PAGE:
TIME PERIOD: (1870 to 1900) BIG IDEAS ◦ Immigrant ◦ Urbanization ESSENTIAL QUESTION (Please answer) ◦ Why do people immigrate to other countries? Make a list of some “PUSH” and “PULL” factors
Possible Push Factors ◦ Political persecution, religious persecution, poor economy, scarcity of land, rising population, unemployment Possible Pull Factors ◦ Economic opportunity, religious freedom, political freedom, land
1866 to 1915, 25 million immigrants to U.S from Europe Before 1880, mostly from northern and western Europe (“old immigrants”) ◦ WHERE? After 1880, mostly from southern and eastern Europe (“new immigrants”) ◦ WHERE?
Why did many Chinese immigrate to California in 1848? 1851 to 1883, 300,000 Chinese arrived By 1920, 200,000 Japanese lived on West Coast Angel Island Why did these two groups settle on the west coast?
Transportation technology of the time? Steamship voyage ◦ 1-3 weeks from Europe ◦ 3 weeks from Asia Many traveled in STEERAGE ◦ Cheapest accommodations; in ship’s cargo area at bottom of ship ◦ Why? ◦ Titanic connection ◦ READ ALOUD “THE LOWER DECK”
Do you guys have any relatives that passed through Ellis Island? Immigration station that inspected immigrants for disease, mental illness, crime record, etc. Would send immigrants back to their home country if failed test (see test on page 463) Immigrants were treated well Asian immigrants went to Angel Island off of San Francisco, but unlike Ellis Island, they were treated very poorly ◦ Why do you think there was a difference?
What is it? What are the pros and cons of it? Some of the new immigrants were not interested in assimilation or becoming American They wanted to return to their home country with enough money saved to buy a farm Connection to present-day immigrants from Central America? Most immigrants came to save enough money to bring rest of family to US Most wanted to become American citizens but retain some of their culture and customs ◦ Why was this important to them?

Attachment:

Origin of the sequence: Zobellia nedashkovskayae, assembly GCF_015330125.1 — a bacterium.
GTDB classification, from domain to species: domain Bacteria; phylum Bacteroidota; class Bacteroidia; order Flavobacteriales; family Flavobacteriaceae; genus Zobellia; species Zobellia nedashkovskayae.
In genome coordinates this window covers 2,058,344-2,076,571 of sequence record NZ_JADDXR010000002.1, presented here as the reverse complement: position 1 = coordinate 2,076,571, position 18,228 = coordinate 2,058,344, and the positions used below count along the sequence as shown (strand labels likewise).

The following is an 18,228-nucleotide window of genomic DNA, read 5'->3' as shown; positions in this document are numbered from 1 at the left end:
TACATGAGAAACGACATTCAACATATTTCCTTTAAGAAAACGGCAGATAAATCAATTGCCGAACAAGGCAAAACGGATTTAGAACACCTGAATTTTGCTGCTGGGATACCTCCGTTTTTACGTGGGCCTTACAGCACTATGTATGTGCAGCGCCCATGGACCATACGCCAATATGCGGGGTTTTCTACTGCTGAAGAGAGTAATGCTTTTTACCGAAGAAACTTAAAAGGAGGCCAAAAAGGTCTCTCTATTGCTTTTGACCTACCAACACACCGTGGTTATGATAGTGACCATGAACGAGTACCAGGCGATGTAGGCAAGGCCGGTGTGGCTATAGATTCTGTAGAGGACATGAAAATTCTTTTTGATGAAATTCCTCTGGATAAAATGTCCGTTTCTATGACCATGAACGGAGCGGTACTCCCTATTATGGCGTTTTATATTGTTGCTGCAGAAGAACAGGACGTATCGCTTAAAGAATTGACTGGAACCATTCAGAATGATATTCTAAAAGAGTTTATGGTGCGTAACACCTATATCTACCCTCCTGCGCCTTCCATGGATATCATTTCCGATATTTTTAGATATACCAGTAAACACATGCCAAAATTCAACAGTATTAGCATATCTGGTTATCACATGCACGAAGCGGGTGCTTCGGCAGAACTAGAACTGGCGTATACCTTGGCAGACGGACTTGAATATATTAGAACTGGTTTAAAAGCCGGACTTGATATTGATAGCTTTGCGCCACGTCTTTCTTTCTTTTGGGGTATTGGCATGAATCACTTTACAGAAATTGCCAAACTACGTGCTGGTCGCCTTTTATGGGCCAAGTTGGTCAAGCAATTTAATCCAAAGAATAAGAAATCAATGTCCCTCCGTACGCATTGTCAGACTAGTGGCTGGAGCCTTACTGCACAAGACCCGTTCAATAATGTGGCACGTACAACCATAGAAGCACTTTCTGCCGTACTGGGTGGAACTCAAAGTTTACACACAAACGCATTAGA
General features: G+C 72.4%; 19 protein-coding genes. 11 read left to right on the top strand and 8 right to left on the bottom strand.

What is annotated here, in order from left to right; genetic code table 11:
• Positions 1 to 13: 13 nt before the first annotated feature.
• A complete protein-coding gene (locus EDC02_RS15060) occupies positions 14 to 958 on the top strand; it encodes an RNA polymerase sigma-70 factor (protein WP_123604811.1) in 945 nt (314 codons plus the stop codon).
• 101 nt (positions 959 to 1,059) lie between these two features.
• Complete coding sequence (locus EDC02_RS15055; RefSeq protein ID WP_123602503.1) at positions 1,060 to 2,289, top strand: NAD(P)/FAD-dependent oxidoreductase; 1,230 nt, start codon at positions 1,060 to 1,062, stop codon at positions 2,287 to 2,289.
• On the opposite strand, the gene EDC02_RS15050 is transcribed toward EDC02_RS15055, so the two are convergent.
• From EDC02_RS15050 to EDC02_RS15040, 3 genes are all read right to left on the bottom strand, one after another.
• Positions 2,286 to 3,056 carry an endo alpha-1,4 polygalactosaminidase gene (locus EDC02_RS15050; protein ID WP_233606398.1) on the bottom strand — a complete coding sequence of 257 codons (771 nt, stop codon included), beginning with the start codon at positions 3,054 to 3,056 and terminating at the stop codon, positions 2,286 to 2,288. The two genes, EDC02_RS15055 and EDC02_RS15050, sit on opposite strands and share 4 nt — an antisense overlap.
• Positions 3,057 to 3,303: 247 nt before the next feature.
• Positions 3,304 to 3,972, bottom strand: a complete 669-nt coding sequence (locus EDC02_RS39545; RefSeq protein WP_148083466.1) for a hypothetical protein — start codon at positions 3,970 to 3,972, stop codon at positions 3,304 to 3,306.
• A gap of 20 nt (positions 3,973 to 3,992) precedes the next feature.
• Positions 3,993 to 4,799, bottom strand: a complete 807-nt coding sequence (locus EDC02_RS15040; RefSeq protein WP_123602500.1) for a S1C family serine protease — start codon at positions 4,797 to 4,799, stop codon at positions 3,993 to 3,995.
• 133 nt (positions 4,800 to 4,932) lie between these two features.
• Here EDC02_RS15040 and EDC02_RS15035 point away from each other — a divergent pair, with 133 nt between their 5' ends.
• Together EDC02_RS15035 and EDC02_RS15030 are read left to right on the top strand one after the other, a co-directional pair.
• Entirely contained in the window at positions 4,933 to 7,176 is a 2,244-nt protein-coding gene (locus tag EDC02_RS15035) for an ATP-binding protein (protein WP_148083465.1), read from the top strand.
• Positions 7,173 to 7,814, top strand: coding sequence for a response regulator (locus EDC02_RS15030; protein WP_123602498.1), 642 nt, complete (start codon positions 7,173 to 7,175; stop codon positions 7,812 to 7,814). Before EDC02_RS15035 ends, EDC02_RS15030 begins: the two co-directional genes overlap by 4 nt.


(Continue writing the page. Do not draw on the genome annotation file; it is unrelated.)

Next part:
1890, twice as many Irish in NYC than Dublin What is the difference between “melting pot” analogy and “mosaic” analogy? Americanization Movement: designed to assimilate immigrants into the dominant culture. ◦ Hyphenated Americans ◦ What was the dominate culture? Attributes? ◦ Who wanted immigrants to assimilate? ◦ Did immigrants completely assimilate?
Nativism: favoritism to native-born Americans Social and economic discrimination, but religious freedom preserved Nativists felt that immigrants could not become “good” citizens Nativists justify their arguments for immigrant restrictions on Southern and Eastern Europeans and Asians using Social Darwinism American Protective Association and the “Catholic Menace”
What some problems associated with an overcrowded house? Do people living in urban areas experience similar issues? Which? How?
Inventions and improvements in farming caused fewer laborers to be needed in the fields Where do you think these farm laborers went? Why? Many of these farm laborers were African American ◦ Blacks moved to northern cities like Detroit and Chicago for jobs (pull) and escape racial violence (push) ◦ City life for blacks was nonetheless difficult- discrimination and segregation, job competition with immigrants
Garbage, clean water, sewage, overcrowded, crime, vice Tenement living-Jacob Riis How the Other Half Lives ◦ One tub per floor ◦ Interior apartments-no circulation of air ◦ Disease and infant mortality ◦ Crime ◦ Unsanitary conditions-dark and dank, pests Wealthy flee cities to suburbs
As problems in cities pile up, concerned citizens (reformers) sought to make things better for poor city people Settlement Houses ◦ Reformers established these ◦ They were community centers in slum neighborhoods that assisted people in the area ◦ Food, shelter, education, religion
All cities’ problems prompted solutions Electric lights, paved streets, electric trolley cars, Suspension bridges using steel cables ◦ Brooklyn Bridge and Roebling, NJ (Extra Credit Assignment) ◦ View short video on Brooklyn Bridge Steel girders and skyscrapers Parks New tenement designs